I hate ‘Feedback’!

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Really, I do!

First there is the word itself. It has soooooooooo many associations and connotations linked to it that the instant you say the word to someone it puts up a huge barrier. Are barriers helpful to communication? No! Then why put one up?

Then there is the almost over zealous fascination we have with telling people that they have done something wrong or need to do it better. Even though someone may have done something 90% correct, we feel the need to tell them about the 10%. Are you always 100%? No! So why put up another barrier to future communication?

Next there are those egotistical assumption(s) that a) what we think is right and b) that the other person doesn’t already know it could be better. Does it p*#s you off when someone tells you what you know already? Yes! Then why p*#s off other people?

In my humble opinion, we can do better. As human beings, we are at our best when:

– Others tell us what they like about us and/or what we do well.
– We feel happy and proud of the achievements we make.
– Others truly value us as individuals and the contribution we make.

Let’s put some time, effort and energy into really focussing on what others do really well and then go even further to tell people, explicitly, in detail, what they did, how they did it and what it meant (to you, the company, a customer, a client). That way I know:

– what exactly I did that made a difference
– the difference it made
– that you (as the person telling me) value me and/or what I did
– how to get this lovely feeling again, by doing more of the same

If you do need to talk to me about something you think I needed to do differently or better, start by asking me what I think needed doing differently or better, I probably know already. That way, I will be more likely to want to change it.

Maybe, just maybe we can stop creating barriers and begin to focus on achievements and getting me to do more of what I am good at!

What do you think about feedback?
Can we get rid of it completely?

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6 responses to “I hate ‘Feedback’!

  1. May I suggest that perhaps its not feedback that you hate, but the way it can sometimes bf given? Your points of how you like to be communicated with are, to my mind, exactly the type of thing that constitutes good feedback.

    I guess much about how we feel about this type of stuff depends on our experiences to date, and in that respect I’m very lucky as I’ve had some really good and thoughtful feedback over the years, which has helped me to realise blind spots I’ve been unaware of.

    Great thought-provoking post 🙂

  2. Hi Alison. You are probably right that it is more about the way it is delivered than anything else. Like you I have had someone help me out spotting my blind spots and they did it by asking me some really good questions. The idea was definitely to provoke some thought.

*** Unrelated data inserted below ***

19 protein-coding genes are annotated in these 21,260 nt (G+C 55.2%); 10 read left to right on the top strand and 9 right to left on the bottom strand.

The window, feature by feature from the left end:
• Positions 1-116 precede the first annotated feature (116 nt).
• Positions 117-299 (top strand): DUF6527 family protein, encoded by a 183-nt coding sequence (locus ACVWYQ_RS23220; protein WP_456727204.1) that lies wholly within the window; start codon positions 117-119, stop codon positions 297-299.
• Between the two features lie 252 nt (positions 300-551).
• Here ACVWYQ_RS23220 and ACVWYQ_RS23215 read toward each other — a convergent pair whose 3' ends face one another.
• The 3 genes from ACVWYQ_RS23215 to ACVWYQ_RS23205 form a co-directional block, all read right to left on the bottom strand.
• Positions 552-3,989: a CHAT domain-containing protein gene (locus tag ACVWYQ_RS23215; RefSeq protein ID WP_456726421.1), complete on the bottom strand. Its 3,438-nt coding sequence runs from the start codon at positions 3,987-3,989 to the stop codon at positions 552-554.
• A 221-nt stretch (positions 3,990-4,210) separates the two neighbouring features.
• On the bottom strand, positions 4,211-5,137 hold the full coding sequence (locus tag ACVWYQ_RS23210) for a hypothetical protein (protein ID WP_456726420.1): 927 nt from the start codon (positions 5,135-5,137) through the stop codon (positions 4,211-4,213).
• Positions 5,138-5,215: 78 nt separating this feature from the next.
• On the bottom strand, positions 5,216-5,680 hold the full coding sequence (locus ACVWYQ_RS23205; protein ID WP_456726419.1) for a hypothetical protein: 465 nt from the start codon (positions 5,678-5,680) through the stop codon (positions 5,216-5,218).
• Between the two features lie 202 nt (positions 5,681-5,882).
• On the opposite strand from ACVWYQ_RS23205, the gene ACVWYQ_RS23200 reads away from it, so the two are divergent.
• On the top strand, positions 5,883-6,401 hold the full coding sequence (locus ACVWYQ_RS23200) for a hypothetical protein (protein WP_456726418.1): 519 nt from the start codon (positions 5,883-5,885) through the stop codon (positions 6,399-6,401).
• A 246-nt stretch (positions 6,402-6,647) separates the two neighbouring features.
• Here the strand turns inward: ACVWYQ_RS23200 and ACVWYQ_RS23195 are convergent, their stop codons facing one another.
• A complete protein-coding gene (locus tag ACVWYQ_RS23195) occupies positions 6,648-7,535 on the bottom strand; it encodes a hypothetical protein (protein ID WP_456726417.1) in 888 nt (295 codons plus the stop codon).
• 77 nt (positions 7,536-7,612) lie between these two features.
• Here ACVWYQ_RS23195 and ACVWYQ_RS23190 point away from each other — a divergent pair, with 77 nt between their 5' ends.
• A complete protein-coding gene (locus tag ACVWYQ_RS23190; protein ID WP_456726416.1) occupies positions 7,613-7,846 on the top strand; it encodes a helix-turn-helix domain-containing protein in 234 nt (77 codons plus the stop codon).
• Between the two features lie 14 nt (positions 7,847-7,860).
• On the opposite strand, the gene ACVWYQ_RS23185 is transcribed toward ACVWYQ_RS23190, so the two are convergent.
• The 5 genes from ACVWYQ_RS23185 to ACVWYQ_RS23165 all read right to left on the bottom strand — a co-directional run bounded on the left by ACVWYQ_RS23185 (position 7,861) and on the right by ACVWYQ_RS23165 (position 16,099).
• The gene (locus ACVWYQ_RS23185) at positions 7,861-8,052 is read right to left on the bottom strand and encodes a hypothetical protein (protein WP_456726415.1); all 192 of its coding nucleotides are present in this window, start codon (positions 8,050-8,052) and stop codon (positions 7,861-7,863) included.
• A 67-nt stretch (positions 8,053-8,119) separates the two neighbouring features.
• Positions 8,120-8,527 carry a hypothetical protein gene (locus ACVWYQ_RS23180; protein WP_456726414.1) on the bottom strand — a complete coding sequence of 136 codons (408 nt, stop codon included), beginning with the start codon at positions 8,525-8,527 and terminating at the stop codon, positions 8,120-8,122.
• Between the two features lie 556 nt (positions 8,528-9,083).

3. I think Alison got it spot on, it’s not feedback, but rubbish feedback that’s the problem.

    I wonder why we seem obsessed with picking holes in people even when all the theory says ‘reinforce the positive’, there must be something happening that feeds our belief that giving feedback about faults helps and I think part of it might be an entirely human misunderstanding of the impact of our interventions on performance. What I mean by that is if someones performance dips below their usual level, and we give them a bollocking (sorry, some constructive feedback), and they improve, we believe our bollocking has made a difference. If their performance is better than usual and we praise them, and their performance returns to their usual level we believe the praise was useless. In reality performance in both cases was going to return near to the usual level, because…well, that’s their usual level, its called ‘regression to the mean’. The problem is that our experience isn’t that interested in stats and errors in intuition and tells us that giving a bollocking is generally followed by performance improvement and praise is followed by performance dips. Our experience is powerful stuff, even when it’s mistaken.

    (NB there is a great explanation of this in ‘The Drunkards Walk’)

    • Hi Kev.

      What an amazing comment, thank you.

      I agree we pay too little attention & make sweeping judgements. Your comments on returning to the mean also resonate with me. I wil have to look out the Drunkards Walk.

      Do you think that with continued reinforcement of the positive the journey back to the mean will be slower and/or the mean will change?

      Someone I worked with, after 18 months of reinforcing the positive their average performance improved. At least I ‘feel like’ it did. There is that intuition again.

      • Sorry, it was more like a blog than a comment. You’re right too, I think we should be working on changing the mean and that will take long term, consistent and positive support and feedback

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